The work of opening boxes and creating out of their contents the last archive of my life continues. One of my recent finds was a paper I wrote twenty-eight years ago for a Philosophy class. I’ve decided to share some of it here only slightly edited, since I still abide by the thoughts I expressed then.
The Creative Process ©1994 Janet Maher
When I was a child I spent a great deal of time alone, exploring the world around me and making things. Often at dusk in the summer I would lie still on the grass and look up into the sky to watch the darkness descend. I would transport myself as far as I could imagine, beyond the stars, beyond gravity, and wander, just as I would imagine as far as possible myself walking upsidedown on the ceiling of the rooms in my house and into the outside.
There was a feeling of transparency for me in these imagination games. I was no longer a solid physical being, but instead, a container in the form of a young girl through which my self could wander in and out. When observing things, a palpable connection woud be formed between my self and an other. I would be in silent connection with the bark of a tree, or be walking physically along with a Japanese beetle as it munched on the leaf of a fence vine. I and they would become one, the charge of energy around each of us would merge into a single presence as long as the moment of connection lasted. When my attention was fully spent and I drew back into my contained and embodied self, the moment would be over and ordinary life would resume. Ordinary life, however, would never again be the same, for I brought back to it the experience that had just worked upon my soul.
When making things this same presence would descend, enveloping the activity and myself like a sacred circle around us. I, my hands, and raw materials were in silent dialogue. As my self communicated to and through my hands to touch, choose, form, mark, a new physical object would begin to appear. A movement would become activated, directed by me, but existing as if in its own right, outside myself as I watched while doing it. Back and forth movement would make wave upon wave toward completing itself. I would remain still at times, allowing my self to assess, awaiting a message as to the next move, the next choice, and on and on until something in me would say “stop”. Sometimes “stop” would mean, “it’s time to leave off in order to pick up again another time;” sometimes “stop” would mean, “it’s finished”.
This is what the creative process looks like from the silent, observing recesses of my mind. This is what the heart of the activity still is to me now. This part we celebrate, the part that keeps us involved in doing what we do. This is where it begins, and for many, the process is enough. To embrace the creative process one must be willing to allow this emptying and filling to occur, and to wish to become a channel through which something else may be given form. During the creative process one becomes two—the doer and the observer. Both parts inform and energize each other.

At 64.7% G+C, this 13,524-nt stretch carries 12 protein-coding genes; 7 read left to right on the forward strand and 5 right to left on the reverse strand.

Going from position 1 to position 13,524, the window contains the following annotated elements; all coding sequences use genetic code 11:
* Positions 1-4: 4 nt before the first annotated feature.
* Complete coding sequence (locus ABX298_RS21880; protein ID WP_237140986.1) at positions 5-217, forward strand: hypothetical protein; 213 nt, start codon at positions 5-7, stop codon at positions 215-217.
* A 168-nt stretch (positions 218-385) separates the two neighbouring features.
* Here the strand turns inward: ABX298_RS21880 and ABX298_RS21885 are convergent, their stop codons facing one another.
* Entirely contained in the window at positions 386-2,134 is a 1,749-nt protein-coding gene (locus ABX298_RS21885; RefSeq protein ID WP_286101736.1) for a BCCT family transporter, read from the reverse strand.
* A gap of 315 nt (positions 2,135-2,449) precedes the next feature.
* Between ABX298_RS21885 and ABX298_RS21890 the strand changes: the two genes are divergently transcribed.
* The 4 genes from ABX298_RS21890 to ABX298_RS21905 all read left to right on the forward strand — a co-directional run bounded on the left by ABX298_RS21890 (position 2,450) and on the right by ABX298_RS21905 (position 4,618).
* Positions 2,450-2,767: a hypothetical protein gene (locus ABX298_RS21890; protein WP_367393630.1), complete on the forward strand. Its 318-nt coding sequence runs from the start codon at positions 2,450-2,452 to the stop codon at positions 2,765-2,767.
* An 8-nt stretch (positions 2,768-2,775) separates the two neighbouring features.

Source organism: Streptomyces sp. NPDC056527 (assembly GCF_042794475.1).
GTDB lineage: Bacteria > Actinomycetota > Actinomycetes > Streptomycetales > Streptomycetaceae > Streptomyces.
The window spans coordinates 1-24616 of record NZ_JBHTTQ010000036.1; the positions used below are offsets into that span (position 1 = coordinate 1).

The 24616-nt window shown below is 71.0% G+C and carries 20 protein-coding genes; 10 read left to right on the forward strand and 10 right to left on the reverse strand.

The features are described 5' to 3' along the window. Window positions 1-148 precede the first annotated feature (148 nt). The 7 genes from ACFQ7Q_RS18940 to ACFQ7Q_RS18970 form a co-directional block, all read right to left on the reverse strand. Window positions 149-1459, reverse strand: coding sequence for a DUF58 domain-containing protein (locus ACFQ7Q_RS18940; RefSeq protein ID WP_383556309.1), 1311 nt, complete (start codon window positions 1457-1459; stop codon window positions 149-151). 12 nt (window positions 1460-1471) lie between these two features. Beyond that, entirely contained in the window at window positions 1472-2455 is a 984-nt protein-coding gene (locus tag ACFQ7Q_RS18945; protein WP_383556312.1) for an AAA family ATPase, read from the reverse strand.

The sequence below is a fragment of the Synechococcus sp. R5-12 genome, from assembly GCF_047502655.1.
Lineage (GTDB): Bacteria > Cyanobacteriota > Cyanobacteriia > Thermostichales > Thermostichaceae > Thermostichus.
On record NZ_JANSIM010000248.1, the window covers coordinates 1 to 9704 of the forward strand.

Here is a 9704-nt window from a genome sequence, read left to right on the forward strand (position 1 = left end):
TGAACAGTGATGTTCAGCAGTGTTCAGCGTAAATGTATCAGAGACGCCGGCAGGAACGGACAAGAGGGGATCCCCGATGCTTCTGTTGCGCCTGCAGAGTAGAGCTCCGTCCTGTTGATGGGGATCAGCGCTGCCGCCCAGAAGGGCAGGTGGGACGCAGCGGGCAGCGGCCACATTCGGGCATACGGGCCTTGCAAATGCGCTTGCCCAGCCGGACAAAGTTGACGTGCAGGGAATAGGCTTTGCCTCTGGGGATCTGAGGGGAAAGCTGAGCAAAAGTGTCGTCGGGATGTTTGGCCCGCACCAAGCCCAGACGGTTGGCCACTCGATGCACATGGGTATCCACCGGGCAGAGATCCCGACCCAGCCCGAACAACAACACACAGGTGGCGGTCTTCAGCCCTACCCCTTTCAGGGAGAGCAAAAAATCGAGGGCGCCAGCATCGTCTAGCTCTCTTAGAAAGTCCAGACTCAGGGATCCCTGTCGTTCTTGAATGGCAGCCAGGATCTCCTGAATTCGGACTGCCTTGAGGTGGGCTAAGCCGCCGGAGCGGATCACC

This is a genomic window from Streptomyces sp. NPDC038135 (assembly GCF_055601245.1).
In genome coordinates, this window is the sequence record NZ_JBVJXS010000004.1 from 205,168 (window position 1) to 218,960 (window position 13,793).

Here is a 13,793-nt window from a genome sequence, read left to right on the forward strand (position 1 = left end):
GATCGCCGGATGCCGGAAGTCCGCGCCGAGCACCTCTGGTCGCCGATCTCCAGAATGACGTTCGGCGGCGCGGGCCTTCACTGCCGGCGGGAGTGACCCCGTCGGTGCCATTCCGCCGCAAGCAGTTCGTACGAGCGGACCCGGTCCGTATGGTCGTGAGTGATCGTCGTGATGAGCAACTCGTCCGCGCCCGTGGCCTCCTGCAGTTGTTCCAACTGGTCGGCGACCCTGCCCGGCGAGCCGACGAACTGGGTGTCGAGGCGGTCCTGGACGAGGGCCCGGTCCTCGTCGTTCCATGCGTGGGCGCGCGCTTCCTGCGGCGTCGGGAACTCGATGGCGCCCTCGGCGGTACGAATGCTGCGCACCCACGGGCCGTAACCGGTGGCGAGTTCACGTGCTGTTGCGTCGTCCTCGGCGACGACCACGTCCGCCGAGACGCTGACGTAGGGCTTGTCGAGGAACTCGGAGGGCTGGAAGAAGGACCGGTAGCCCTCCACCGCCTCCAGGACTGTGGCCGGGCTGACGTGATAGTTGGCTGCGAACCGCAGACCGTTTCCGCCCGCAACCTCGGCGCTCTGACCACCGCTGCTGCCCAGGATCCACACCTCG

In childhood we begin to use ourselves as creative beings. We become aware of our surroundings, begin to interact with the tangible objects around us, begin to speak, move our bodies, attempt to communicate with other humans and animals and imaginary playmates. We make sounds, make messes, begin to make ourselves. As time goes on many layers are added to our initial pure potential as beings. We begin to gravitate toward pursuits and disciplines that interest us. Sometimes others attempt to force interests upon us. We begin to do both what we like and don’t like, begin to learn the rules appropriate to our particular tribe and culture, and we begin to learn to make the conscious choices that will be continually necessary for us to do for the rest of our lives.
Creativity may be with us throughout any or all of our activities in life. The ability to remain an open, non-judgmental channel, and to face choices and moments with childlike, joyful presence of mind is necessary in the creative act. One is in suspension between conscious and unconscious time, while the senses that perform whatever skill we call into play acts in synch with all of our being. The more we can tap this ancient place within ourselves the more we are truly alive and present to anything we do.